Last Wednesday we made the trek up to Washington DC to see my cousin, her husband and little MK. Their beautiful faces have graced the blog before.
Despite the looks of horror that we got when telling people that we were traveling 8 hours with our 8 month old, we were pretty excited about our little adventure as a family. Hey, ain't nothin' a little Dave Matthews can't fix. We listened to him much of the way there with great anticipation in that we would see him in person on Friday! And by the way, Lael was an absolute doll in the car. She digs 'ole Dave, too. Do you realize that Dave Matthews' music will be "oldies" when she is in high school? Whoa.
Anyone wanna guess what she did most of the way there?
The boys did some mountain bikin' and a little babysittin'.
While the woman folk cooked up some kabobs.
And then the chilin' got all warshed up.
We visited Old Town, Alexandria.
Yes, it was 100 degrees outside.
Yes, my hair was like a furnace.
Next up, Mt. Vernon-- George Washington's house. Very cool. Wait, I mean hot.
I think I may have said to Trey like 5 times that day, "I'm so glad I didn't live in these times."
To that he was probably thinking, "Geez, me too, woman! Cuz you would have driven me
Looking out at the Potomac River. Absolutely beautiful.
Dave Matthews. He played for 3 hours straight! Great concert. Tim Reynolds was there, too. Oh, and Zac Brown opened for him. Love me some Chicken Fried. :)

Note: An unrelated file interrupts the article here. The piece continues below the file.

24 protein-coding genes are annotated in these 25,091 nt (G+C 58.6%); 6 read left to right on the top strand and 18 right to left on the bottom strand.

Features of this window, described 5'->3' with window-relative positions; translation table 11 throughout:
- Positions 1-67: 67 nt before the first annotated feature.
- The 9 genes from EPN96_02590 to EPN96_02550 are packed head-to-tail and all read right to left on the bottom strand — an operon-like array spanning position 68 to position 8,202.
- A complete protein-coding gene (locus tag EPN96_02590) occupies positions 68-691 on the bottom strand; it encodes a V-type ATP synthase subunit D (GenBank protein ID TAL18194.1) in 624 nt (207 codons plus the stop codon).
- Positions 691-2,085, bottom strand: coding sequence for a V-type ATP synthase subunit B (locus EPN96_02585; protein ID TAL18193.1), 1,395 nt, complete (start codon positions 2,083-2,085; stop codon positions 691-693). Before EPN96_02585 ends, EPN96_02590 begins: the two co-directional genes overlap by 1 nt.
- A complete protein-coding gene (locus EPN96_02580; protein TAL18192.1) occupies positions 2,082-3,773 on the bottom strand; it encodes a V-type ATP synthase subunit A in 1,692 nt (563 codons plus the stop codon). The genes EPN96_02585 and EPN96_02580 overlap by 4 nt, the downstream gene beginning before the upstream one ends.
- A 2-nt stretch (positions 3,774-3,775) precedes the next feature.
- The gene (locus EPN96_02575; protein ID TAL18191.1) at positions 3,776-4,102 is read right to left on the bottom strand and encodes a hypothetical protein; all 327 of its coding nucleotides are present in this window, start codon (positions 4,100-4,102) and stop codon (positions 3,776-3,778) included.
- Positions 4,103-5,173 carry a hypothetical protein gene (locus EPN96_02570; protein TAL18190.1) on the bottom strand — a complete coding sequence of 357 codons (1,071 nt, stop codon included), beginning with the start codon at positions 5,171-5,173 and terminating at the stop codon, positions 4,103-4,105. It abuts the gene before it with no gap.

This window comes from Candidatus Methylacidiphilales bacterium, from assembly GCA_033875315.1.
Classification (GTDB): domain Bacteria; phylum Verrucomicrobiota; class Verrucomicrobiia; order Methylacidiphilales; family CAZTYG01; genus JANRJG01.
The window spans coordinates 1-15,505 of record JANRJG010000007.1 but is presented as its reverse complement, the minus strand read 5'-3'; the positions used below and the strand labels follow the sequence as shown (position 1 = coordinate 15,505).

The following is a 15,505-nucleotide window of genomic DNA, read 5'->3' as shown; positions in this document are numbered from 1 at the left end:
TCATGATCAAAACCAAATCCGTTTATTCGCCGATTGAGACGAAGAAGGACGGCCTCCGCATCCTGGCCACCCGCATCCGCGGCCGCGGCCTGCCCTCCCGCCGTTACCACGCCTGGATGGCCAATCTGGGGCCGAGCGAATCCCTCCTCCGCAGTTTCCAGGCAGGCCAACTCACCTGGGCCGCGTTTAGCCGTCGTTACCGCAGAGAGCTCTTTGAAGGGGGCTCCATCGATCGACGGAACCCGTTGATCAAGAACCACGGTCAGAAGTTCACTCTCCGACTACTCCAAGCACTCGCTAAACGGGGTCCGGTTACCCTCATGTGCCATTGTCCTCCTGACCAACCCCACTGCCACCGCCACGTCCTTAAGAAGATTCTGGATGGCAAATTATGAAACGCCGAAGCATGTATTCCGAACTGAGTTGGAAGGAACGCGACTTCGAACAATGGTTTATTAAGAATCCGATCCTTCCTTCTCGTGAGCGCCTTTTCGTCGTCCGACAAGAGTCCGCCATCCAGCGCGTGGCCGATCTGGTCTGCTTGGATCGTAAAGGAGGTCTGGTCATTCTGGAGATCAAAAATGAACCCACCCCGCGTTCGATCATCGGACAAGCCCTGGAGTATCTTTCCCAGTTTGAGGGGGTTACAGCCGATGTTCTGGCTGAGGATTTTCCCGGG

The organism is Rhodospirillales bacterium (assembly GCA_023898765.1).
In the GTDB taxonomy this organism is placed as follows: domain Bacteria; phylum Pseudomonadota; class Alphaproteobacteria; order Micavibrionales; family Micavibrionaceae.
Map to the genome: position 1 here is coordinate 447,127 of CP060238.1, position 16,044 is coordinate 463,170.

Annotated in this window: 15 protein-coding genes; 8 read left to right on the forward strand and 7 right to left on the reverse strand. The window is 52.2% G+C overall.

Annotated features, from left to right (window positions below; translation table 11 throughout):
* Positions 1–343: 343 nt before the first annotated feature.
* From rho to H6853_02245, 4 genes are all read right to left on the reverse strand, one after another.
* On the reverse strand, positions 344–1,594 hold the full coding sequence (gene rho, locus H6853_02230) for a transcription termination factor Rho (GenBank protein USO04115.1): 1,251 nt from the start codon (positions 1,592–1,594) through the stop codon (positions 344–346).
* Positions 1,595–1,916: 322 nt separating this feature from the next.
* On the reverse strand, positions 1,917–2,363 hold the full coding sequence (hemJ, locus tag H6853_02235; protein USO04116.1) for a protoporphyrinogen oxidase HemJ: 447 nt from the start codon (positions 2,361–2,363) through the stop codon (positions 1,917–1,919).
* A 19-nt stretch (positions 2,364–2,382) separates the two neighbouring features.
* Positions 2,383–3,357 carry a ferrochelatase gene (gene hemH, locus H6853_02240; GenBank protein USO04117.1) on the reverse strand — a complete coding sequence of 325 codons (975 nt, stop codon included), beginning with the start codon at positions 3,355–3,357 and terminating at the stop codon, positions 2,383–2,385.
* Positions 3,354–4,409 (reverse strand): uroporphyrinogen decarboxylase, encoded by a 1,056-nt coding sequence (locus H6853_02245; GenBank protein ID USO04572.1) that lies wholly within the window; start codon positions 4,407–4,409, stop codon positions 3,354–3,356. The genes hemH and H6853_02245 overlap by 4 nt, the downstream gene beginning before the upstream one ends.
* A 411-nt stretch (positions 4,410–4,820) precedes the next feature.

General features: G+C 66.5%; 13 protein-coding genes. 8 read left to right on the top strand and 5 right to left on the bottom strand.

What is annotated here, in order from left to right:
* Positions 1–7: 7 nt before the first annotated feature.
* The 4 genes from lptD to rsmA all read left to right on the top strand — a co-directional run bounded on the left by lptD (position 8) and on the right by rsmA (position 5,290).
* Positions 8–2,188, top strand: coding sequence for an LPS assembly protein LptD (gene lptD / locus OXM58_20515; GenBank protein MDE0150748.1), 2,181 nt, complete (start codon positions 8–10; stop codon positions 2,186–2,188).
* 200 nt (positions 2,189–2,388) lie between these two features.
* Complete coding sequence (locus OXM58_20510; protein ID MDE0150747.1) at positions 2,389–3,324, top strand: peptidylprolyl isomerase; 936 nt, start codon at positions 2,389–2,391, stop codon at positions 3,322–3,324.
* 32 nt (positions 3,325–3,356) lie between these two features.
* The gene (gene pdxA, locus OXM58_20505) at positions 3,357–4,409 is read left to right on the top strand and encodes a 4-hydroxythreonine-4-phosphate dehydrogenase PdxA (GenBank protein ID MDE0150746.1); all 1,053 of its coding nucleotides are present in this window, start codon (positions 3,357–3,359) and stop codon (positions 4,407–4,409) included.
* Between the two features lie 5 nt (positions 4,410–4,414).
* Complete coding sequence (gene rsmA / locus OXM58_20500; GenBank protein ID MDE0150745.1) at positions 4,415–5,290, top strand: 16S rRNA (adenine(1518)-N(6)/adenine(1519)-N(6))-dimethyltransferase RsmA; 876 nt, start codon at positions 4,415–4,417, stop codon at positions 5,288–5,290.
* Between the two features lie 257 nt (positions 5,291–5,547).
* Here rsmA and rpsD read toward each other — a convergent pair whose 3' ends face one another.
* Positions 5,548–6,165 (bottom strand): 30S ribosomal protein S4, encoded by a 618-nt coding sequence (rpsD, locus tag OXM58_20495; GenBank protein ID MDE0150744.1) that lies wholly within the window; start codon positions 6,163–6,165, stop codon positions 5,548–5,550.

The day after that we headed over to the Holocaust museum. Trey and I had done most of the other sight seeing in DC a few years ago, but this museum was the only thing that we hadn't done yet. We got there early enough to get passes for the main exhibit. I don't really know how to express how I felt about all that we saw there.
We saw a lot of horrific pictures and videos that were difficult to watch. The thing that pulled at my heart strings the most was thinking about the terror that every one of the mothers must have felt when being captured and taken to a camp. There's just something that happens to you when you become a mother that causes your mind to go there. Mothers are bonded together in this way. We all know that feeling of unconditional love. The indescribable, gravitational pull towards your child. The overcoming desire to protect and safeguard your baby.
What must it have been like to have that baby ripped from your arms? What must it have felt like to have to calm your child's fears while you, yourself are crumbling inside?
The acts that these mothers had to witness are unspeakable. I admit, when I was reunited with Lael that night when we returned from the city, I hugged her so tightly and thanked God that I was born in a free country where I will never have to fear having my baby taken from me.
Photography was strictly prohibited. Tisk, tisk.
I was able to snap a couple of pictures of the windows that were etched with hundreds of names of those murdered in the Holocaust.